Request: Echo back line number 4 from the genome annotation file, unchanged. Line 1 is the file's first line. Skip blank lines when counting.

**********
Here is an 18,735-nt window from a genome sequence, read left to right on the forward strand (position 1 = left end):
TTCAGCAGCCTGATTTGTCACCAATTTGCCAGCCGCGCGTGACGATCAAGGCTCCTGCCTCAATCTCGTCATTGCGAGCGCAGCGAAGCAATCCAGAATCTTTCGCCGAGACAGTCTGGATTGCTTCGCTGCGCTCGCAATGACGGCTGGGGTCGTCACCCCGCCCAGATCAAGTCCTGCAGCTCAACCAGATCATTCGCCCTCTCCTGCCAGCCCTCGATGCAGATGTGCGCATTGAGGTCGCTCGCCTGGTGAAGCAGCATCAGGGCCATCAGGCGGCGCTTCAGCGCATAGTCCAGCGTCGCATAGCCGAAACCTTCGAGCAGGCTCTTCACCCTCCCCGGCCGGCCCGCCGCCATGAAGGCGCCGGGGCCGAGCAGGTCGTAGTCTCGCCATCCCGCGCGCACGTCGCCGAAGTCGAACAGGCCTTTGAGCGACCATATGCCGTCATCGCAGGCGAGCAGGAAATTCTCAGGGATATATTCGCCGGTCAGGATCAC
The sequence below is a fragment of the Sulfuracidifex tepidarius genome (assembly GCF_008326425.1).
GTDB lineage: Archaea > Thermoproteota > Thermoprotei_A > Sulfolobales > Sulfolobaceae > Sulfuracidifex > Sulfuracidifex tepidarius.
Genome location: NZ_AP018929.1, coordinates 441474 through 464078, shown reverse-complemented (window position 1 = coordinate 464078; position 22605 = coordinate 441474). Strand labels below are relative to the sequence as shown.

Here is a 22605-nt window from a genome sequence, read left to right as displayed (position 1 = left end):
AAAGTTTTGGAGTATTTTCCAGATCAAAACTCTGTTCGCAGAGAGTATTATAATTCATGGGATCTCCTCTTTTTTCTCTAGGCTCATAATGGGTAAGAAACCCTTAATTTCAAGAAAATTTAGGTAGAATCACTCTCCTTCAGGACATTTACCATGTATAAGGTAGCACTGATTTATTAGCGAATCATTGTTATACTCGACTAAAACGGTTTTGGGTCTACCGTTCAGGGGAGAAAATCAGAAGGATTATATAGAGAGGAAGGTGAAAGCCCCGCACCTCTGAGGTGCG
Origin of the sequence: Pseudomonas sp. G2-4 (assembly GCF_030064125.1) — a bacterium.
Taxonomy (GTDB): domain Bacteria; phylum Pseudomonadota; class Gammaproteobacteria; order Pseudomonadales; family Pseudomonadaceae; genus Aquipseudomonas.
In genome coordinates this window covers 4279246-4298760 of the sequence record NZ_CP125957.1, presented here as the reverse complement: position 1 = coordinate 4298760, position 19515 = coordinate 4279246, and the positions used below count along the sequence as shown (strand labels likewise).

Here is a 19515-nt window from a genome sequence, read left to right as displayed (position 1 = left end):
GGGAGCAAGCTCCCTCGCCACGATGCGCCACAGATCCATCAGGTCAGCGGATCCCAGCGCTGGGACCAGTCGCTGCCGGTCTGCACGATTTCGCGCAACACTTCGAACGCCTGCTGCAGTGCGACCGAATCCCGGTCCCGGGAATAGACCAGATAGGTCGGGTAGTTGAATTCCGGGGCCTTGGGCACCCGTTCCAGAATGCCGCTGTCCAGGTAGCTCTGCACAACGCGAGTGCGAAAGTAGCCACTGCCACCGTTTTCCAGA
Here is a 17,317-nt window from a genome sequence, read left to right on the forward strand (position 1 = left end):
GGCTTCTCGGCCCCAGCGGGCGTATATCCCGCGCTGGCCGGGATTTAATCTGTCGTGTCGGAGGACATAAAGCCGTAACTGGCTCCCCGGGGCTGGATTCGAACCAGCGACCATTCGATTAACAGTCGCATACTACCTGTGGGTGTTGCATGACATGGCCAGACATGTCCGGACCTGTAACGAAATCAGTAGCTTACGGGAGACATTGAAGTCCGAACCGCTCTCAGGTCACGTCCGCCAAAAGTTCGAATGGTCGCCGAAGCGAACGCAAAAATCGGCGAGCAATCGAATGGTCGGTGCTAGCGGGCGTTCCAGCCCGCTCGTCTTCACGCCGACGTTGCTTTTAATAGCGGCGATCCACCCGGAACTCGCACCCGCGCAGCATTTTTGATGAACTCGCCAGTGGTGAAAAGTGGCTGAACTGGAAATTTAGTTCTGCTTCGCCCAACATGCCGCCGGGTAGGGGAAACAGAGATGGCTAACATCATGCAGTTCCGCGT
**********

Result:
GTDB lineage: Archaea > Thermoproteota > Thermoprotei_A > Sulfolobales > Sulfolobaceae > Sulfuracidifex > Sulfuracidifex tepidarius.